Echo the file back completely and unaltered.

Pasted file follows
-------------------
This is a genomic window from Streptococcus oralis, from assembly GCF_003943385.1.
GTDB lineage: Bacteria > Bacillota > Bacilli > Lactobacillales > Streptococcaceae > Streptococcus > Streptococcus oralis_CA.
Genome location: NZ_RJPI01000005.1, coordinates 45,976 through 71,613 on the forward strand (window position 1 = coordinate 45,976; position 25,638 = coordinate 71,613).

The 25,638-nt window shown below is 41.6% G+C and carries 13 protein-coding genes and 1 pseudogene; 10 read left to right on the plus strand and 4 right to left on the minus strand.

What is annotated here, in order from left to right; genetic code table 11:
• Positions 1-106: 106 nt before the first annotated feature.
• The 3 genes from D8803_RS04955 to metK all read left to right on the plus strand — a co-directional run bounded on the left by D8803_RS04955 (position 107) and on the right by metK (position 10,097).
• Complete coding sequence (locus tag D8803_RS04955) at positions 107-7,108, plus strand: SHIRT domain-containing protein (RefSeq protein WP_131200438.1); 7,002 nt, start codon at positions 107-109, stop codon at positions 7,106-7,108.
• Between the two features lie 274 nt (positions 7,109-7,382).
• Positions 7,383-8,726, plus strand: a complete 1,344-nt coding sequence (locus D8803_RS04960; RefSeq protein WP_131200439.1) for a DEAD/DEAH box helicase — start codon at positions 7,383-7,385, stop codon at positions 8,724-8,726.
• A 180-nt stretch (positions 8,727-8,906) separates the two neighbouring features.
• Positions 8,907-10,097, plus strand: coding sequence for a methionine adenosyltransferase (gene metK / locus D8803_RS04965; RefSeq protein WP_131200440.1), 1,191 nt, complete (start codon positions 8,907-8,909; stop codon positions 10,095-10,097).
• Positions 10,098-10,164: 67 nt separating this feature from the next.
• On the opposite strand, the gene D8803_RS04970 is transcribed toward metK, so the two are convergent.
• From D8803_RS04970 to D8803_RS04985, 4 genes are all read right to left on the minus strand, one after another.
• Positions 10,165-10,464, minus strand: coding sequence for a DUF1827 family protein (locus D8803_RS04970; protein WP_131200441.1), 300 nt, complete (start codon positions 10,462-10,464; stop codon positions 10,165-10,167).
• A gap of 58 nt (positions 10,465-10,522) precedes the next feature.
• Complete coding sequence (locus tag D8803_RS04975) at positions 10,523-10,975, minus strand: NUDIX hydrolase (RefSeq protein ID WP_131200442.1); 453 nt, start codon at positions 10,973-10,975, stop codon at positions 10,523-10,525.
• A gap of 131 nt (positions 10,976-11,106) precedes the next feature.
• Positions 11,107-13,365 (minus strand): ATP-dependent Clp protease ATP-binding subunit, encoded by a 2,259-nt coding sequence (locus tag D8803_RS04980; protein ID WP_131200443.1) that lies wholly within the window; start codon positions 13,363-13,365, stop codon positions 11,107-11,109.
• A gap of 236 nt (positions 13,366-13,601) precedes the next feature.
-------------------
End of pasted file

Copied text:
This is a genomic window from Streptococcus oralis, from assembly GCF_003943385.1.
GTDB lineage: Bacteria > Bacillota > Bacilli > Lactobacillales > Streptococcaceae > Streptococcus > Streptococcus oralis_CA.
Genome location: NZ_RJPI01000005.1, coordinates 45,976 through 71,613 on the forward strand (window position 1 = coordinate 45,976; position 25,638 = coordinate 71,613).

The 25,638-nt window shown below is 41.6% G+C and carries 13 protein-coding genes and 1 pseudogene; 10 read left to right on the plus strand and 4 right to left on the minus strand.

What is annotated here, in order from left to right; genetic code table 11:
• Positions 1-106: 106 nt before the first annotated feature.
• The 3 genes from D8803_RS04955 to metK all read left to right on the plus strand — a co-directional run bounded on the left by D8803_RS04955 (position 107) and on the right by metK (position 10,097).
• Complete coding sequence (locus tag D8803_RS04955) at positions 107-7,108, plus strand: SHIRT domain-containing protein (RefSeq protein WP_131200438.1); 7,002 nt, start codon at positions 107-109, stop codon at positions 7,106-7,108.
• Between the two features lie 274 nt (positions 7,109-7,382).
• Positions 7,383-8,726, plus strand: a complete 1,344-nt coding sequence (locus D8803_RS04960; RefSeq protein WP_131200439.1) for a DEAD/DEAH box helicase — start codon at positions 7,383-7,385, stop codon at positions 8,724-8,726.
• A 180-nt stretch (positions 8,727-8,906) separates the two neighbouring features.
• Positions 8,907-10,097, plus strand: coding sequence for a methionine adenosyltransferase (gene metK / locus D8803_RS04965; RefSeq protein WP_131200440.1), 1,191 nt, complete (start codon positions 8,907-8,909; stop codon positions 10,095-10,097).
• Positions 10,098-10,164: 67 nt separating this feature from the next.
• On the opposite strand, the gene D8803_RS04970 is transcribed toward metK, so the two are convergent.
• From D8803_RS04970 to D8803_RS04985, 4 genes are all read right to left on the minus strand, one after another.
• Positions 10,165-10,464, minus strand: coding sequence for a DUF1827 family protein (locus D8803_RS04970; protein WP_131200441.1), 300 nt, complete (start codon positions 10,462-10,464; stop codon positions 10,165-10,167).
• A gap of 58 nt (positions 10,465-10,522) precedes the next feature.
• Complete coding sequence (locus tag D8803_RS04975) at positions 10,523-10,975, minus strand: NUDIX hydrolase (RefSeq protein ID WP_131200442.1); 453 nt, start codon at positions 10,973-10,975, stop codon at positions 10,523-10,525.
• A gap of 131 nt (positions 10,976-11,106) precedes the next feature.
• Positions 11,107-13,365 (minus strand): ATP-dependent Clp protease ATP-binding subunit, encoded by a 2,259-nt coding sequence (locus tag D8803_RS04980; protein ID WP_131200443.1) that lies wholly within the window; start codon positions 13,363-13,365, stop codon positions 11,107-11,109.
• A gap of 236 nt (positions 13,366-13,601) precedes the next feature.